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How Clear Is the Water? Scientists Are Looking in to It

Many Chesapeake-area residents have noticed very clear water in the Bay in recent weeks, and scientists are working together to further explore this topic. While images from some Bay tributaries show terrific visibility in the water—being able to see the bottom in 10 feet of water, for example—scientists want to validate the phenomenon using data from a variety of sources.

Scientists from NOAA and the Maryland Department of Natural Resources are poring through information in order to develop a report that will be delivered to the Chesapeake Bay Program’s Scientific, Technical Assessment, and Reporting Team early in 2016. Among the data sources they will investigate are buoys and instruments that track water quality (including the Chesapeake Bay Interpretive Buoy System [CBIBS]) and Maryland DNR’s Eyes on the Bay network), and observations tracked by satellite.

NOAA CBIBS buoys track water quality on a continuous basis at 10 points around the Bay; these locations may or may not match up with locations where the very clear water has been noted. In addition, the buoys’ water-quality sensors are just below the surface of the water—so they are not able to detect what the water clarity is like throughout the entire water column.

Water clarity generally improves as water cools during fall, as there is, for example, less chlorophyll in the water. But other dynamics—like rainfall amounts around the Chesapeake watershed, and wind strength and patterns—can greatly affect how much sediment is suspended in Bay waters.  These suspended materials (including algae and sediment) contribute to water cloudiness (turbidity).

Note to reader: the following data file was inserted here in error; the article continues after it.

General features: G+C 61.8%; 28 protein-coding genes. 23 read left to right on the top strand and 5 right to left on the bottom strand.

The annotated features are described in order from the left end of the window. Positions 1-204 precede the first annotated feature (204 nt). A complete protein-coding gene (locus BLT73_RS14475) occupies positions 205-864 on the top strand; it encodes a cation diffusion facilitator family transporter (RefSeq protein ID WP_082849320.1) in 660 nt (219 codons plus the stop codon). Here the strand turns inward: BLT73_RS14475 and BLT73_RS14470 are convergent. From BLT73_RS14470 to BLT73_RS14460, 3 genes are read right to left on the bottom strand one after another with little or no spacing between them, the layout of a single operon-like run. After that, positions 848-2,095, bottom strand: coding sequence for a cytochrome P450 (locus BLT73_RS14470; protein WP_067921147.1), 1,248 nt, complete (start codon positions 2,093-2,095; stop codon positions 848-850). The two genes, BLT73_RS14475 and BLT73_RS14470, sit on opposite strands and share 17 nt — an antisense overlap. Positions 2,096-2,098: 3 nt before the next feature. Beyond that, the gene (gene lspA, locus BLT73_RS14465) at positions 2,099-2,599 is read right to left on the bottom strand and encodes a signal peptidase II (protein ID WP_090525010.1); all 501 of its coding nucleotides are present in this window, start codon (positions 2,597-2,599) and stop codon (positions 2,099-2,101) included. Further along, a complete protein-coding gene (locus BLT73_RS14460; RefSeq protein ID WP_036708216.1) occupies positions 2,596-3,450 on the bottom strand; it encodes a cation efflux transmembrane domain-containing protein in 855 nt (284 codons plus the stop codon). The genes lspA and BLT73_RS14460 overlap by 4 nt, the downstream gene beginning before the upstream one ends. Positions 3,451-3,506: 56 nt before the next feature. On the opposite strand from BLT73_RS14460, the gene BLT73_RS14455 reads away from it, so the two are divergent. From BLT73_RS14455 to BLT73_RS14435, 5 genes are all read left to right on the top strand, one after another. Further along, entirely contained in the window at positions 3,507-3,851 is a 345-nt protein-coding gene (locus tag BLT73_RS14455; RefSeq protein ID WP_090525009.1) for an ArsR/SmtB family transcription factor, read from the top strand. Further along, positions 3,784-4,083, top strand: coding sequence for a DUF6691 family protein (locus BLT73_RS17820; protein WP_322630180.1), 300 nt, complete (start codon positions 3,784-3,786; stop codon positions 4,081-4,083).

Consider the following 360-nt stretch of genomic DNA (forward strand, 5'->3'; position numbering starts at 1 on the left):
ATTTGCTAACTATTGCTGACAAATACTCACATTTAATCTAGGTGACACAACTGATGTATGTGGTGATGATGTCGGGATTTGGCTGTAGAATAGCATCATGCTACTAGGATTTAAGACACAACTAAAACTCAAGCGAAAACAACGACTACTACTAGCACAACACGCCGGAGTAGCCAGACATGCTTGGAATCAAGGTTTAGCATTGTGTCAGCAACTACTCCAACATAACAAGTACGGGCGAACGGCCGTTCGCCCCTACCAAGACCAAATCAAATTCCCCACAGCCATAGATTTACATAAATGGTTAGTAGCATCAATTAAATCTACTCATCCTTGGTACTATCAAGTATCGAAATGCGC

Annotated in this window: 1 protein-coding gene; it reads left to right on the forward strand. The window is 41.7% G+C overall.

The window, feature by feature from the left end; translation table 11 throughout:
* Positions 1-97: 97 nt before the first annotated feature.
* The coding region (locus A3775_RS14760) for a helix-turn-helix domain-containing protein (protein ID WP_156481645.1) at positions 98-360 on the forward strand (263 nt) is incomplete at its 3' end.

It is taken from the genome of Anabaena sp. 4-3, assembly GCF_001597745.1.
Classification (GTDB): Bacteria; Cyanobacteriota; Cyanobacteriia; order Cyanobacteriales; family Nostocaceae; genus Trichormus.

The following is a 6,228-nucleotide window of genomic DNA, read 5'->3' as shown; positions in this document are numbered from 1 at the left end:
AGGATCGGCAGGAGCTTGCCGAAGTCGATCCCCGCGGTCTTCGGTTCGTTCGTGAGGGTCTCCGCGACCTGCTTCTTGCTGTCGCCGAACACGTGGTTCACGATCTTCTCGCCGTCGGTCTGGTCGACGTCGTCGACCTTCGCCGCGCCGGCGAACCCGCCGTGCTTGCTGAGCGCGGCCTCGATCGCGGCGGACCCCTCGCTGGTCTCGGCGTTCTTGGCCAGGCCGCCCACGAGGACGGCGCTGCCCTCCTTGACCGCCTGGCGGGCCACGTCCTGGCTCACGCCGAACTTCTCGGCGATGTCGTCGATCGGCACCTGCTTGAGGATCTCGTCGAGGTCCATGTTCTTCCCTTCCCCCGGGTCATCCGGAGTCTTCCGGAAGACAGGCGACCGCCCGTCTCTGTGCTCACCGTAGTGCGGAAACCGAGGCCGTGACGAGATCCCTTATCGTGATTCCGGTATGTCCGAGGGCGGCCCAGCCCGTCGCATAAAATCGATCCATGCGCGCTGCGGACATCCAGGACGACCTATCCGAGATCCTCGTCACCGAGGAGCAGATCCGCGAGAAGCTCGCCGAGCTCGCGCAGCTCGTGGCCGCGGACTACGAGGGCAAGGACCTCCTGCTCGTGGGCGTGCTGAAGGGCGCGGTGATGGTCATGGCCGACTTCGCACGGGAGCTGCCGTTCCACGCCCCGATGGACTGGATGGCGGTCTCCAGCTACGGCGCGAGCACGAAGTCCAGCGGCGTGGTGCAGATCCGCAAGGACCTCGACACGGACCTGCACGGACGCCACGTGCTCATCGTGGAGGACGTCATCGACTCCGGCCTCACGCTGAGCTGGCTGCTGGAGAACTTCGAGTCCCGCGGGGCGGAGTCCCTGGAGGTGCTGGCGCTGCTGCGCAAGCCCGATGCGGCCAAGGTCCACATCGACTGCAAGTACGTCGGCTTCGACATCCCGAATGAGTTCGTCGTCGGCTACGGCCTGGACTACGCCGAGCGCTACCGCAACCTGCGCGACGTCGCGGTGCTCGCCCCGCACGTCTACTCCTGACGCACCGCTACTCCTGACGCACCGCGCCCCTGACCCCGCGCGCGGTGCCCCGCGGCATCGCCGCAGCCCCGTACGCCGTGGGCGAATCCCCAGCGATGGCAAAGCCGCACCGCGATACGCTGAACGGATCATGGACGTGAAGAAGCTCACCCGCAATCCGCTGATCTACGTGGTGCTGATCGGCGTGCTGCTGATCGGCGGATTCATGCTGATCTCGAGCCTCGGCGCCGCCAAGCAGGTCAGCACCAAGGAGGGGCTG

A quick peek at observations at two CBIBS buoys from November 2013, 2014, and 2015 shows some differences in turbidity. While the surface waters at the Annapolis buoy seem to be less turbid in 2015 than in previous years, at the Jamestown buoy, the opposite seems to be true.

Turbidity at the Annapolis CBIBS buoy in November 2013, 2014, 2015 Turbidity at the Jamestown CBIBS buoy, Novembers 2013, 2014, 2015

Differences like this—where conditions vary from point to point around the Bay—can also be seen using satellite data. The maps below, from the NOAA Satellite and Information Service, show in blue where the less-turbid (clearer) surface waters were observed. The map on the left shows the average turbidity in the Bay for the months of October 2010-2014. The map on the right shows the monthly average for October 2015—which shows that it was clearer than the average of the previous five years for most regions of the Bay.

Turbidity in the Bay in Octobers 2010 through 2014 Turbidity in the Bay in October 2015

Clearly (!), this is a very interesting occurrence in the Bay, and citizens and scientists around the Bay look forward to learning more about the clearer water when the report is released early in 2016. The CBIBS team will contribute data and analysis to the effort, and we’ll post a link to the report once it is finalized. Improvement in water clarity can have multiple benefits, including the ability of sunlight to reach the bottom and support growth of submerged grasses. Scientists look forward to better understanding whether this phenomenon is widespread and whether it will last!